Join Our Church Body
We believe that membership in the local church is clearly taught throughout the Scriptures and that making this commitment to regularly worship with and support the family God is commanded by Him for the benefit of those who love Him. The church body, in return, promises to nourish, support and care for its own through faithful preaching and teaching of the Gospel, as well as, spiritual and material support.
Therefore go and make disciples of all nations, baptizing them in the name of the Father and of the Son and of the Holy Spirit…
The following steps outline the process involved in joining our community:
In order to become a member of Christ the King PCA, one must complete an Inquires’ Class. These classes help folks who may not be familiar with the PCA understand what we believe, how we govern ourselves and what are the privileges and responsibilities of members. These classes meet as necessary during the Sunday School hour.
Once one has completed the Inquirers’ Class, and desires to join the church, a meeting will be arranged with the Elders of the church. At this meeting the prospective member will need to be able to articulate a credible profession of faith in Christ, demonstrate a willingness to live as becomes a follower of Christ, and promise to submit to the government and discipline of the church.
At Christ the King PCA we believe baptism is commanded by Christ. Therefore every prospective member of the church must have been baptized, or be willing to be baptized, before becoming a member of the church. Being Covenantal in our theology, we also believe that it is right to baptize the children of believing parents.
Click the link for more detailed information on what we believe about Baptism.
Our denomination stands in the rich, biblical, historic Reformed and Covenantal tradition. Being covenantal simply means we believe that God always relates to men and women on the basis of covenants. A covenant is a formal arrangement between two parties, where the greater of the two lays down the terms. These term spell out both the responsibilities and privileges of the lesser party, with punishment for violation stated.We believe there are two main covenants by which God has chosen to deal with His creatures: The Covenant of Creation (aka the Covenant of Works) and the Covenant of Redemption (aka the Covenant of Grace). In the Covenant of Creation, God laid out all of the terms and conditions by which Adam and Eve would live lives of worship and service to their Creator. Of course we know that our primordial parents became covenant breakers, and incurred all of the fallout of spiritual death and a cursed world reeling under the weight of sin. As a result of the fall of man, which we believe God ordained for His own purposes, God immediately instituted the second major covenant – the Covenant of Redemption. Like the first, this covenant was made with a human whom God chose to be the representative of a progeny. Where Adam failed, Jesus Christ successfully met all the terms of His Father. In doing so, He earned a perfect record of obedience, a human righteousness which is imputed to all for whom He lived and died. He also satisfied divine justice as the sins of His people were imputed to Him as He hung of the cross.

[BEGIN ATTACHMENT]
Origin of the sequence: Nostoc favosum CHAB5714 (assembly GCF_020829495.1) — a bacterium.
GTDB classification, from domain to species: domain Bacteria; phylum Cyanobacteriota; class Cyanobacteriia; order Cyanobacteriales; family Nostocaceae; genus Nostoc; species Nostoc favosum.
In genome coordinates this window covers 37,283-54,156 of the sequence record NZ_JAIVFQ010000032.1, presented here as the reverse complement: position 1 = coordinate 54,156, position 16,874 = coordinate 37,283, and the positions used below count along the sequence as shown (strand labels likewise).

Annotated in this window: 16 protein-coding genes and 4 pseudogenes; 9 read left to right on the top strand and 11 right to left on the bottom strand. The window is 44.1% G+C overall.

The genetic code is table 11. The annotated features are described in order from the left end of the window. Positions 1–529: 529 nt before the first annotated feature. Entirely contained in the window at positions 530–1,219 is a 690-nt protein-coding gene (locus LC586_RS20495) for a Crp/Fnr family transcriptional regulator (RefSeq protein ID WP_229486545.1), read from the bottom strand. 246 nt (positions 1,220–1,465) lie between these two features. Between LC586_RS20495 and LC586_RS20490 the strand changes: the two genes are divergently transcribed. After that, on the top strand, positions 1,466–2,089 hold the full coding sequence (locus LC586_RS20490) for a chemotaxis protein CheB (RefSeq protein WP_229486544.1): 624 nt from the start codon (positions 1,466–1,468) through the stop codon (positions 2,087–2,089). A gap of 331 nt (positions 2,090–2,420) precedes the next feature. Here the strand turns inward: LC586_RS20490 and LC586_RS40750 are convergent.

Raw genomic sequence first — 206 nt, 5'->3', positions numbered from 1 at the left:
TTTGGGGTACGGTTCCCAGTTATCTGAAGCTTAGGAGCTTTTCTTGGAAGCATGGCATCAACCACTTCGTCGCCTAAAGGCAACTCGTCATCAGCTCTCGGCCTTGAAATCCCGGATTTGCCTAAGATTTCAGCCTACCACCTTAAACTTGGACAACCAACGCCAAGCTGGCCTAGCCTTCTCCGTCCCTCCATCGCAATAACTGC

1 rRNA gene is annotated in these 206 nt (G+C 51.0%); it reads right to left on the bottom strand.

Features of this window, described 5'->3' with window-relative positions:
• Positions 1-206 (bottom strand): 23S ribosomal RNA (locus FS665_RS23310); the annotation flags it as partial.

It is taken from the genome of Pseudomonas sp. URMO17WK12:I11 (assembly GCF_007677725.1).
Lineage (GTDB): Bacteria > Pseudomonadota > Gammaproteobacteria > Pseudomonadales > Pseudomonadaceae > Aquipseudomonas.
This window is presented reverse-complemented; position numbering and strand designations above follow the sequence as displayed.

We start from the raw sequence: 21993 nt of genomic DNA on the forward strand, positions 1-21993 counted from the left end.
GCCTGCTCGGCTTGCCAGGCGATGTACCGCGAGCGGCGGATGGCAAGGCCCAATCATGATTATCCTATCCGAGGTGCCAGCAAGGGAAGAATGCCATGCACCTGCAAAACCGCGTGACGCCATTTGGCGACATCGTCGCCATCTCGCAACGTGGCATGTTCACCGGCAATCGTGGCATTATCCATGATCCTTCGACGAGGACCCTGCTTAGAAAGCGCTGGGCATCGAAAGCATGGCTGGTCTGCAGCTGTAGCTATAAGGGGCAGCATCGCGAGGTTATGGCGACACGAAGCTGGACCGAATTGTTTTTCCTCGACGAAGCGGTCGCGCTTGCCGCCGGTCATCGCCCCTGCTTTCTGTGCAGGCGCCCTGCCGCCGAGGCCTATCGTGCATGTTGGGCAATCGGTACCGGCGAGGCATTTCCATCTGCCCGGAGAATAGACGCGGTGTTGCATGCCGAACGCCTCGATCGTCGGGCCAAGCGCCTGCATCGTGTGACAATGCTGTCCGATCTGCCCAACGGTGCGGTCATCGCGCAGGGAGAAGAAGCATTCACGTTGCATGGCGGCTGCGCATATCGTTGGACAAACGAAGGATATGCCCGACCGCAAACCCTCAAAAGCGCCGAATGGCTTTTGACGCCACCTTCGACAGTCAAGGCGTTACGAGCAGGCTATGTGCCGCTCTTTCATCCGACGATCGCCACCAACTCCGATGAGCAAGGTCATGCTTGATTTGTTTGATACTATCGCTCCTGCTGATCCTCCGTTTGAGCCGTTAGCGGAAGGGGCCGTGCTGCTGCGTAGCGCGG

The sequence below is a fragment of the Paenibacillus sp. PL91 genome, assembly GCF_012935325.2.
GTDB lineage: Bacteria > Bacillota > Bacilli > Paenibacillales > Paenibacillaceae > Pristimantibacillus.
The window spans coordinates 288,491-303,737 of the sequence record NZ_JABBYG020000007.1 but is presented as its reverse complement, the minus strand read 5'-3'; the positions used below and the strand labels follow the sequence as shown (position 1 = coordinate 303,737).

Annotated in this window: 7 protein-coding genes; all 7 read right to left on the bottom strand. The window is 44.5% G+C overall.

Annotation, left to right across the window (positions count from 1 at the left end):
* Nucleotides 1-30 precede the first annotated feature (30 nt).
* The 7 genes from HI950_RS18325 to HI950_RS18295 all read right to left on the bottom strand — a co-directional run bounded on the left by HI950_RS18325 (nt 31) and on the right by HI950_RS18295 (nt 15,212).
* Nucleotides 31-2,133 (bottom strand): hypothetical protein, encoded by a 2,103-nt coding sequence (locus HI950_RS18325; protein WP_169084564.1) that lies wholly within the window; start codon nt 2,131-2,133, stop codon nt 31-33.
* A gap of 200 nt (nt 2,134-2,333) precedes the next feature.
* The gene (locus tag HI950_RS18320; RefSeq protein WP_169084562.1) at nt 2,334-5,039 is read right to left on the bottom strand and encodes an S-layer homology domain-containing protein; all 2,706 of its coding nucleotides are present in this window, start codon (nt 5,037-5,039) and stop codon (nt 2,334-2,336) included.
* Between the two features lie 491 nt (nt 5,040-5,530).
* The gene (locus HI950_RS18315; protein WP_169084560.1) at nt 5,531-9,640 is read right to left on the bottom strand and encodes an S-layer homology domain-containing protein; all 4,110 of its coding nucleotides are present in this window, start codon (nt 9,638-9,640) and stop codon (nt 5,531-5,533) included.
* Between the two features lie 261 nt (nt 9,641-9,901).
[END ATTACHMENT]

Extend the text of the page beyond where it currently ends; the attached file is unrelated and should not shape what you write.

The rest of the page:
A Covenant that Transcends Old and New
We believe that those who were saved in the Old Testament era were so saved on the basis of faith in the promised Redeemer. “Abraham believed God, and it was accounted to him as righteousness.” The sacraments for the Old Covenant Church were two: Circumcision and Passover. We also see that the establishment of the New Covenant church was built upon the same conditions as the old – faith in the Redeemer who has come, and that the Old Covenant Sacraments, which were bloody, have been replace by the bloodless New Covenant Sacraments of Baptism and the Lord’s Supper. It is upon the blood of the better sacrifice of Christ that these sacraments, in simpler form and profoundly greater efficacy, fold the two administrations of the church, old and new, into one body.
Since children of believers were included in the Old Covenant Sacrament of circumcision, and since we see such a great deal of continuity between the Church of the Old Testament and the Church of the New, we believe that children of believers should still receive the Sacrament of Salvation, which now happens to be Baptism.
The Lord’s Supper
On the night in which He was betrayed, the Lord Jesus Christ established the New Testament sacrament of the Lord’s Supper squarely upon the foundation of Passover. In so doing, Jesus declared Himself to be the fulfillment of what the Passover represented. He is the Lamb of God, slain for sinners. A far greater exodus was afoot – deliverance not just from captivity to a foreign nation, but an eternal deliverance from bondage to sin for all who become united to Him by faith. We celebrate the Lord’s Supper every first Sunday of the month.
You can find out more about our theology and views on the sacraments by referring to our Inquires’ Class Manual, which can be viewed online or is available upon request.